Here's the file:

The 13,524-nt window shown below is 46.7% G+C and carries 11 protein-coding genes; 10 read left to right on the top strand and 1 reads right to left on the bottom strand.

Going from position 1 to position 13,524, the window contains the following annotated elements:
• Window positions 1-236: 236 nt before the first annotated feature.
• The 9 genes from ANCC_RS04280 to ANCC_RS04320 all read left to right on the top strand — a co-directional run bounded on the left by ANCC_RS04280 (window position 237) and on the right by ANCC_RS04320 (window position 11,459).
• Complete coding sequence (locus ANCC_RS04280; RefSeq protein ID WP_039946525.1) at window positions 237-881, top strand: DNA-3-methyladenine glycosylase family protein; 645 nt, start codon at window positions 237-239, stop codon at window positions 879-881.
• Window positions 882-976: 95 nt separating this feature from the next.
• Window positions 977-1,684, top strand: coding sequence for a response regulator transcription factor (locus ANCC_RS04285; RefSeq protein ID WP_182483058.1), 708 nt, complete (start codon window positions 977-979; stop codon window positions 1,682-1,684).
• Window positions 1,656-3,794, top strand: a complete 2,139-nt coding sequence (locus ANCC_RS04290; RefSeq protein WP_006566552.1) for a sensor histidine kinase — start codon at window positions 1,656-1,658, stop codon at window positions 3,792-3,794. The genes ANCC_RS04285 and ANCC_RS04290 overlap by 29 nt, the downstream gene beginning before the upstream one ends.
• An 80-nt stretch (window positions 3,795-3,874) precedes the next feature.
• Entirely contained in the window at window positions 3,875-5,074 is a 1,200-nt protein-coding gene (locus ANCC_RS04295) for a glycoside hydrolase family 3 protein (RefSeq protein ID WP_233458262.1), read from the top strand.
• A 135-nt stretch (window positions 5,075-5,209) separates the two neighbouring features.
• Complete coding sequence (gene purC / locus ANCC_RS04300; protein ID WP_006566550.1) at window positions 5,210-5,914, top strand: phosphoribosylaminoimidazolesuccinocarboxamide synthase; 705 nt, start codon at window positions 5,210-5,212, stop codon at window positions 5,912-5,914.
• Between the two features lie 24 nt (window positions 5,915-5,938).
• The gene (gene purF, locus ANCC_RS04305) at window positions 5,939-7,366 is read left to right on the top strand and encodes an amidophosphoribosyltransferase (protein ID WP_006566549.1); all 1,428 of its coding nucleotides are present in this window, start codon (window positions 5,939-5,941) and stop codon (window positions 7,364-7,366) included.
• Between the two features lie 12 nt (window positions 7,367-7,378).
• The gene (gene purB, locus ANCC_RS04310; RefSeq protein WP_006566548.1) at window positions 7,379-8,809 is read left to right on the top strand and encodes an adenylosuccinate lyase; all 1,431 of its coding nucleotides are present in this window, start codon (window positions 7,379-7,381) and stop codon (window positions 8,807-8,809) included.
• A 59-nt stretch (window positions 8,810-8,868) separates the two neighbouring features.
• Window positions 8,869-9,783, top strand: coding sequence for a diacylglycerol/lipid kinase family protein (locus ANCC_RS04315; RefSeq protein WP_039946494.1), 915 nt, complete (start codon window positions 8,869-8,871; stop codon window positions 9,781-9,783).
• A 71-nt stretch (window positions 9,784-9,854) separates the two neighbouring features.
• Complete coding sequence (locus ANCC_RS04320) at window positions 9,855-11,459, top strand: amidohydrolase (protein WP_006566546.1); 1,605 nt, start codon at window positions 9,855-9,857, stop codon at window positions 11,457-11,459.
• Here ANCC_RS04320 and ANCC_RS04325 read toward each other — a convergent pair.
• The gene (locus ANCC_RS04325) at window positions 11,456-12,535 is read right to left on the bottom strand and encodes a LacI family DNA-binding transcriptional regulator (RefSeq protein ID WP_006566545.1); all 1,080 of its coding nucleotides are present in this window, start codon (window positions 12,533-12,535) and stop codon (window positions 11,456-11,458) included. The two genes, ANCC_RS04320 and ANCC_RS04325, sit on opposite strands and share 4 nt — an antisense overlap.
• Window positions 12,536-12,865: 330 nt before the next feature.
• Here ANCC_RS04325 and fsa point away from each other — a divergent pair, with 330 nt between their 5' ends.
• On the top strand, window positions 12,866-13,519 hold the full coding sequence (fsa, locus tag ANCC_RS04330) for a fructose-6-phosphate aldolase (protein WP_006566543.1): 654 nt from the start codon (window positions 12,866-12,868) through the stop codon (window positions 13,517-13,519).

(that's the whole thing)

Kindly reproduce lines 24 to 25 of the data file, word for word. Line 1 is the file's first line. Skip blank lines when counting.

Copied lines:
• Here ANCC_RS04325 and fsa point away from each other — a divergent pair, with 330 nt between their 5' ends.
• On the top strand, window positions 12,866-13,519 hold the full coding sequence (fsa, locus tag ANCC_RS04330) for a fructose-6-phosphate aldolase (protein WP_006566543.1): 654 nt from the start codon (window positions 12,866-12,868) through the stop codon (window positions 13,517-13,519).